@Ms_Midori: It would be interesting to find out if they hired you and THEN learned you were engaged if they would comment. That would point out that they care! I’d honestly never thought about it.
Post # 13
I have just gone through the interview process for academic jobs and I wore my rings.
My logic was that I was interviewing for a career at this institution not a job and I don’t want to work for anyone who is going to discriminate against women because of marriage.
In my second interview, I actually told them my husband was joining me after the interview so that we could explore the new city. If I got this job we would be moving to the US from Canada so it was essential my husband see it. They loved that he was coming and actually took us both out for meals once he got there. I am not going to lie their reception to my husband and their family oriented focus was a big appeal to me. I got the job and will be moving there in Jan 2013. 🙂
I know academia is often different but you honestly have to work out what would be best for you!
Post # 14
I often interview folks so I’m on the other side of the table and I’ve never put marriage or engagement in the context of “this makes someone a better candidate” or “this makes someone a worse candidate.”
Because this specific job involves about 25% travel I do make sure the candidate knows the travel requirements but I trust them to have discussed that with their family, spouse, kids, elderly parent, dog, whoever before accepting the job. We have married folks on our team whose spouses are perfectly fine with the travel requirement (and enjoy the free vacation once hubby or wifey racks up some airline miles), and single folks who whinge about having to go on the road because they’ve got a darts tournament. So I’ve been around long enough to know that marriage or the potential to have kids doesn’t really determine how good an employee you’ll be, and I’d say that reflects the corporate culture where I work (global IT company with about 14k employees worldwide, about 40% of which travel).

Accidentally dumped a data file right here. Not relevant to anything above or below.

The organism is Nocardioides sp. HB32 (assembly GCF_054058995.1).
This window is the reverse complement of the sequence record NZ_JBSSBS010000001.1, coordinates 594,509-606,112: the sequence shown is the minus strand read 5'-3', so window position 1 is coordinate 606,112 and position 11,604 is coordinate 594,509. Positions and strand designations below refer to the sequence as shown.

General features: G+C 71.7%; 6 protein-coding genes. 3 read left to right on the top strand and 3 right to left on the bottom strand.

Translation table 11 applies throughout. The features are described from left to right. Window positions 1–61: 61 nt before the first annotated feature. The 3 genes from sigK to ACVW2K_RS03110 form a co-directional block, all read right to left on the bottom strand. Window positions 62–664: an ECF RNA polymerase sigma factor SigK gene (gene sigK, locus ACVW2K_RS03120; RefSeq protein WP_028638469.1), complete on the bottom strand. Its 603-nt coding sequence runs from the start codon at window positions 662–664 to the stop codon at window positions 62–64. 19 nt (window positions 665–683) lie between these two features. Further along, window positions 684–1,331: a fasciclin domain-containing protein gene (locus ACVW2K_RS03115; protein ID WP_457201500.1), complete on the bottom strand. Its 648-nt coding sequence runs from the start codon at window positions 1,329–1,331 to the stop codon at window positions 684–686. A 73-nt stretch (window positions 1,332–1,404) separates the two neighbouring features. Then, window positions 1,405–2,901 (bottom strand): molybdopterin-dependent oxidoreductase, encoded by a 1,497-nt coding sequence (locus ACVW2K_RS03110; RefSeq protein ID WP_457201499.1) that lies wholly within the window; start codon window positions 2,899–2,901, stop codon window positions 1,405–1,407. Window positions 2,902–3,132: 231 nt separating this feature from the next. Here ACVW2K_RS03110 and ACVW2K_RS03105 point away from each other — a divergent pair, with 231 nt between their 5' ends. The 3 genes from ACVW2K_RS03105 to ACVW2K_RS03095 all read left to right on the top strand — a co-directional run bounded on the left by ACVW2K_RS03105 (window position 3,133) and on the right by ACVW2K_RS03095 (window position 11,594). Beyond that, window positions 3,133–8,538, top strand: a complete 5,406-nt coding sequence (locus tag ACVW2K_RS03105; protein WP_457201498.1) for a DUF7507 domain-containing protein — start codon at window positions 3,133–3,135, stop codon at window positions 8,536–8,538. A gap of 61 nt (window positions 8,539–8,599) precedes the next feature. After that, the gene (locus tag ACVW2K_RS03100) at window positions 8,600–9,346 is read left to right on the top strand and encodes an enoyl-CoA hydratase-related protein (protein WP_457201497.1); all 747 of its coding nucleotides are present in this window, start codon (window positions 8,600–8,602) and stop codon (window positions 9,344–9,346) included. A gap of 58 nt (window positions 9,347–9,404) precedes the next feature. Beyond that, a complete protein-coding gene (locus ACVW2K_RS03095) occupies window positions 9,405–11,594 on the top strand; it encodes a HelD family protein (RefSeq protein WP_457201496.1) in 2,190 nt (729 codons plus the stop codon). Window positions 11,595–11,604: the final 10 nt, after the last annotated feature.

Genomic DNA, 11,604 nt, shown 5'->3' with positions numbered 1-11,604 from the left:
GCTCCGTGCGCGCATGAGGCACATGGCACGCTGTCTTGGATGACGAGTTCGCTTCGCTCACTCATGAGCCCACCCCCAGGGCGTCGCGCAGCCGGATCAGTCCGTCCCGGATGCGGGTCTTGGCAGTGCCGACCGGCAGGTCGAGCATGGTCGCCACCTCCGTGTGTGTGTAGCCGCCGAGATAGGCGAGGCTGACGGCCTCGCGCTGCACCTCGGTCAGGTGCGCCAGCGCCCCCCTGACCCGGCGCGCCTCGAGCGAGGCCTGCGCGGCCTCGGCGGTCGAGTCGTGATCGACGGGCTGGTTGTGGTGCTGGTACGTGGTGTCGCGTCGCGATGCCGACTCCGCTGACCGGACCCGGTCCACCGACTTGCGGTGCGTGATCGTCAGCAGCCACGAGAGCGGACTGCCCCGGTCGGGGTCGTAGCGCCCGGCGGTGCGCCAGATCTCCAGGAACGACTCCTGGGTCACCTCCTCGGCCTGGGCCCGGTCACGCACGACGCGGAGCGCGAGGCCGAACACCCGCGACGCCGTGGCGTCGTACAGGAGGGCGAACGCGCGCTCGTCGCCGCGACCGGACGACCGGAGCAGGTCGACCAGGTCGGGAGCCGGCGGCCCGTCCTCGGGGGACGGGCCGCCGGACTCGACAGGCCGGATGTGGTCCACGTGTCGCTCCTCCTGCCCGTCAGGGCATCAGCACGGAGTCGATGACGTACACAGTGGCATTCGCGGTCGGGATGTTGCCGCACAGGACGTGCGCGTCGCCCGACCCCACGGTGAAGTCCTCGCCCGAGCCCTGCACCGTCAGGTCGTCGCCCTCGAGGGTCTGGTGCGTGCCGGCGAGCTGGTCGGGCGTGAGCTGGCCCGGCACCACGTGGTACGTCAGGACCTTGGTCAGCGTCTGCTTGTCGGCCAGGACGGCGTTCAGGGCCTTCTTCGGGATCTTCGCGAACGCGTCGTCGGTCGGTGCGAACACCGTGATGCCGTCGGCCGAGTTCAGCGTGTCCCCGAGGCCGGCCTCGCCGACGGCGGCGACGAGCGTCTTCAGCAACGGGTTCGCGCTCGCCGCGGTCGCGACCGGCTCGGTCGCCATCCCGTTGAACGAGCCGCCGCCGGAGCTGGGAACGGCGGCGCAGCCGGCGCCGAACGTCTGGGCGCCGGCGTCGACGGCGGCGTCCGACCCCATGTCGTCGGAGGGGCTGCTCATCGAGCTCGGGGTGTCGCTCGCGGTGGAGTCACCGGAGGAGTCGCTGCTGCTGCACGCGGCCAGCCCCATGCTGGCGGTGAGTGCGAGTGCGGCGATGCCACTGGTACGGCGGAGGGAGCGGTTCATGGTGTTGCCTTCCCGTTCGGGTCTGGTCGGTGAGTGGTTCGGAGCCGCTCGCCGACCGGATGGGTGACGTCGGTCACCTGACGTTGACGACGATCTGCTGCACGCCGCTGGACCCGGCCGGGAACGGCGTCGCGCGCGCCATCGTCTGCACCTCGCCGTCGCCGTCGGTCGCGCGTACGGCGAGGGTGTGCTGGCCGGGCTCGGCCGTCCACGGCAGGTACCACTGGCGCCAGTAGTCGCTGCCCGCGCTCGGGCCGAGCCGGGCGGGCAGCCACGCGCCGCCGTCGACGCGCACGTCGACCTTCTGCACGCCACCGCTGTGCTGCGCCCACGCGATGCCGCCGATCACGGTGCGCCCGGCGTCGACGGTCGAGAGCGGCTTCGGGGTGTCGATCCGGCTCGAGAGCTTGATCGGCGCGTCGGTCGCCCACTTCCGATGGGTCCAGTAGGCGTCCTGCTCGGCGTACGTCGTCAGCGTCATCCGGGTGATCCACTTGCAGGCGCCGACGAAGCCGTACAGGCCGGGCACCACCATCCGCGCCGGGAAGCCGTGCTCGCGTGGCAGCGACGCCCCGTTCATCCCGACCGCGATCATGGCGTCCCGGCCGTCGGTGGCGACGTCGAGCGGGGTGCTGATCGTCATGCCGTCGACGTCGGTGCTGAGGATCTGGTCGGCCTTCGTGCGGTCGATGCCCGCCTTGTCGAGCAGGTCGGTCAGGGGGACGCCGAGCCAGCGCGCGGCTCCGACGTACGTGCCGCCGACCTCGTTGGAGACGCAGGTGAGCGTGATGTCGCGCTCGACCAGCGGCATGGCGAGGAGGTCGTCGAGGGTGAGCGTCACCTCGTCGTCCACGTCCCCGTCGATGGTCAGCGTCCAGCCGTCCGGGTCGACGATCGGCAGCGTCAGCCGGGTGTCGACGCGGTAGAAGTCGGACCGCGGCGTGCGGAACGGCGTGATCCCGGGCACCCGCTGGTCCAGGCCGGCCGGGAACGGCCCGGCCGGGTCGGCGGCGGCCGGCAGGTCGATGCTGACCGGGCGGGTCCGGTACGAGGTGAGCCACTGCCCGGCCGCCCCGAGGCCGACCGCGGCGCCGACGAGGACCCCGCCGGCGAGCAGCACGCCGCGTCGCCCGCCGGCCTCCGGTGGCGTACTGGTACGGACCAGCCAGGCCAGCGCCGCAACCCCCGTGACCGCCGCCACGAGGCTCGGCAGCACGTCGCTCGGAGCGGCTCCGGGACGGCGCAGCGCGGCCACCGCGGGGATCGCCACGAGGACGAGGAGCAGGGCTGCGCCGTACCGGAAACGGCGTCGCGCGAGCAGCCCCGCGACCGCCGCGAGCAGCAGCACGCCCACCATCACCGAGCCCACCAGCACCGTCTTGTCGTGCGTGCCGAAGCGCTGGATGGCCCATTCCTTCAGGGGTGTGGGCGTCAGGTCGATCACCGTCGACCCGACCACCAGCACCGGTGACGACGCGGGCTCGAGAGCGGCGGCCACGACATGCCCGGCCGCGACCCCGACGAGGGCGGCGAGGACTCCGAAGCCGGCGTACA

If someone wants to rule you out for a job based on the ring on your finger, then you probably don’t want to work there anyway.
Post # 15
@StL.Ashley: I agree. I’m in HR (normally) too and I can’t imagine taking my rings off for that reason.
I had a friend ask me if I had thought about taking my rings off (I had been unemployed and looking for a long time and they wanted to help me “get ahead”), but to be honest, if I even got the hint that I would be working for an HR department that pulled that kind of crap, I wouldn’t want to work there…even though I desperately wanted a job.
I wear my rings pretty much all the time. If someone is going to judge me because of that, too bad for them. They are going to miss out on a fantastic employee…namely, me. 😀
Post # 16
I honestly don’t know what I would do, but everyone has raised good points. On the one hand, as sad as it is, I wouldn’t want to take the chance of compromising my employment opportunities, because sexism is still actually rife in a lot of workplaces. Then again, do I want to work for a discriminative employer?
Here is another thread from a few months ago on the same topic: http://boards.weddingbee.com/topic/would-you-wear-your-engagementwedding-ring-to-an-interview